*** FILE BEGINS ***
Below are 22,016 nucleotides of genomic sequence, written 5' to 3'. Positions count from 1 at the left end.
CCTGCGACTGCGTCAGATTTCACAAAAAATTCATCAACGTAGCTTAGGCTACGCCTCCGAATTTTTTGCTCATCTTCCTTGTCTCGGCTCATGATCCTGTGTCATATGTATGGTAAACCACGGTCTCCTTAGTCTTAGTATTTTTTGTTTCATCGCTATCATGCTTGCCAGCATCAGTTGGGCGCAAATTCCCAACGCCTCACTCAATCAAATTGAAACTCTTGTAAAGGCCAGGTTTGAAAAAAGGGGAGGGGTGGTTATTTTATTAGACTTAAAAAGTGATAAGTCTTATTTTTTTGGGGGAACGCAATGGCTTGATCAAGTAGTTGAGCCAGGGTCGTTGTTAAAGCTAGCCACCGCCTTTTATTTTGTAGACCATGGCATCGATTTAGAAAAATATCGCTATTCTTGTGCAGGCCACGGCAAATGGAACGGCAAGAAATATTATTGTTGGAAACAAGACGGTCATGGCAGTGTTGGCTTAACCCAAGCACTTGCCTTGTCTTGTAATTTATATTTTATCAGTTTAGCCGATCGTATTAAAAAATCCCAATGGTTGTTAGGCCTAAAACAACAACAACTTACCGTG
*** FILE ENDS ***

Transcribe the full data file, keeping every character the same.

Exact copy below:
Below are 22,016 nucleotides of genomic sequence, written 5' to 3'. Positions count from 1 at the left end.
CCTGCGACTGCGTCAGATTTCACAAAAAATTCATCAACGTAGCTTAGGCTACGCCTCCGAATTTTTTGCTCATCTTCCTTGTCTCGGCTCATGATCCTGTGTCATATGTATGGTAAACCACGGTCTCCTTAGTCTTAGTATTTTTTGTTTCATCGCTATCATGCTTGCCAGCATCAGTTGGGCGCAAATTCCCAACGCCTCACTCAATCAAATTGAAACTCTTGTAAAGGCCAGGTTTGAAAAAAGGGGAGGGGTGGTTATTTTATTAGACTTAAAAAGTGATAAGTCTTATTTTTTTGGGGGAACGCAATGGCTTGATCAAGTAGTTGAGCCAGGGTCGTTGTTAAAGCTAGCCACCGCCTTTTATTTTGTAGACCATGGCATCGATTTAGAAAAATATCGCTATTCTTGTGCAGGCCACGGCAAATGGAACGGCAAGAAATATTATTGTTGGAAACAAGACGGTCATGGCAGTGTTGGCTTAACCCAAGCACTTGCCTTGTCTTGTAATTTATATTTTATCAGTTTAGCCGATCGTATTAAAAAATCCCAATGGTTGTTAGGCCTAAAACAACAACAACTTACCGTG